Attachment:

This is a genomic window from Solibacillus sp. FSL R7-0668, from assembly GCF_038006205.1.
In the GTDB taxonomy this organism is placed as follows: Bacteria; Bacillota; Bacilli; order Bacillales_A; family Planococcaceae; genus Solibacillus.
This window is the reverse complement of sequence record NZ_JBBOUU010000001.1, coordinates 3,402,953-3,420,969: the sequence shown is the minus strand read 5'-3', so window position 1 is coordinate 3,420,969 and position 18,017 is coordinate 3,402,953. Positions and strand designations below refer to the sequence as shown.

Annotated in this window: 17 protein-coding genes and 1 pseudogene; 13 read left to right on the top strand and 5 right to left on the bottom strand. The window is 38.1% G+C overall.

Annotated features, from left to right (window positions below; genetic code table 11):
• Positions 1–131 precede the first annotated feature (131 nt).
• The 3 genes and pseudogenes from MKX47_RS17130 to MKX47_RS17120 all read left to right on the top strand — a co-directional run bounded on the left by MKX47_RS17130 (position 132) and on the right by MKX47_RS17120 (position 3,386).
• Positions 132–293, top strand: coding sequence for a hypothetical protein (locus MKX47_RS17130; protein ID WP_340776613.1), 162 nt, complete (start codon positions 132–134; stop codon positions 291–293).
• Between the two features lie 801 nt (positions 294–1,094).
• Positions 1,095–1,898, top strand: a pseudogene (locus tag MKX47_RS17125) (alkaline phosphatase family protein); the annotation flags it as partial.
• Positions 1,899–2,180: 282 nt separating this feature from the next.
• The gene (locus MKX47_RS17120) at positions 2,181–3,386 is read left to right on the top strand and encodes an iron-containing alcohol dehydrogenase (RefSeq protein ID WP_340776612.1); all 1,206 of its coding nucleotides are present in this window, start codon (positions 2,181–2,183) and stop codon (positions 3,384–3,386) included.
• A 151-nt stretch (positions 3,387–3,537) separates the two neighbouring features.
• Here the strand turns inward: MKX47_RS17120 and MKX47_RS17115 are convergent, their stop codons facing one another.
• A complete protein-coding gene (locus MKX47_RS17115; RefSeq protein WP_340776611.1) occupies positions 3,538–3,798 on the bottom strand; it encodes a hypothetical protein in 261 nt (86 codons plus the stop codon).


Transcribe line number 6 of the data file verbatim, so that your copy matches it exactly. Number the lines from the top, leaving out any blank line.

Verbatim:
• Positions 1–131 precede the first annotated feature (131 nt).